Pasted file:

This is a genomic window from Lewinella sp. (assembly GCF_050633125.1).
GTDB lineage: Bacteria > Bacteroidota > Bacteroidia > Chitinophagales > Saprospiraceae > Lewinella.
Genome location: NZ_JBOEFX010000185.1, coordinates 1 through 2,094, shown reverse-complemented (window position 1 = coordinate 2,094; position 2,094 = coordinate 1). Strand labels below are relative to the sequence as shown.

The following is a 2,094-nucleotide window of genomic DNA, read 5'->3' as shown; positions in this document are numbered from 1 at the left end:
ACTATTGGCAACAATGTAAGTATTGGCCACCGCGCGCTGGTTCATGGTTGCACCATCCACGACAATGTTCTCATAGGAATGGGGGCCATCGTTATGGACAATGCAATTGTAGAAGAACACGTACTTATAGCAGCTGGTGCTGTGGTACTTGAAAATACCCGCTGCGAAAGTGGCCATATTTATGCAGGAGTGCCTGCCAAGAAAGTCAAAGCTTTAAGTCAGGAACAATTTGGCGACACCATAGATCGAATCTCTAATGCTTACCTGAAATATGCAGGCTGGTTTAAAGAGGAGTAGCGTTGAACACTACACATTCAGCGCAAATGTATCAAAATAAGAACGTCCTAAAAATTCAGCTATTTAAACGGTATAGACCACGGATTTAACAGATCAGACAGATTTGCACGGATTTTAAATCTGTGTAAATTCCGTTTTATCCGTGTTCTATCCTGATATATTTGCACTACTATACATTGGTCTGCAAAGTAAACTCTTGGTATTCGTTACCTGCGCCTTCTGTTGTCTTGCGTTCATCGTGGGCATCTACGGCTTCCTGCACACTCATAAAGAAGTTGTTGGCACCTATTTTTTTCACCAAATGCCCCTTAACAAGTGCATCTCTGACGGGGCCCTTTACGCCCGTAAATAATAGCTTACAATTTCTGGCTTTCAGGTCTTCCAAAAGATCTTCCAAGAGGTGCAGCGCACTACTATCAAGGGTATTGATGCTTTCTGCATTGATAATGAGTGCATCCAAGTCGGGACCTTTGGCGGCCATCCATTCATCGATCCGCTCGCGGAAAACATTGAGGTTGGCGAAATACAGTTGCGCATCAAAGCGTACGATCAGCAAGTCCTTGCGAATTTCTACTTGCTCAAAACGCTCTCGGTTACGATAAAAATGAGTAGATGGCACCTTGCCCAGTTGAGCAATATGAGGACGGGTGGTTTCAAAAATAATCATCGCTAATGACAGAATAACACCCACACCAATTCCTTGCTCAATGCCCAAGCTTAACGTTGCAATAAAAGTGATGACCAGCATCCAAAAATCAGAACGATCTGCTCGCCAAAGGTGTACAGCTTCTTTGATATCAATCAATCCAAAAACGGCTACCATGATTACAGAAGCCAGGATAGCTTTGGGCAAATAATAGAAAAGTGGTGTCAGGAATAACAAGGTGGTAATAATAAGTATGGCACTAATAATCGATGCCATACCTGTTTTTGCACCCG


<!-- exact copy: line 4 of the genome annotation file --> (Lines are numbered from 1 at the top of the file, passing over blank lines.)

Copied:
The following is a 2,094-nucleotide window of genomic DNA, read 5'->3' as shown; positions in this document are numbered from 1 at the left end: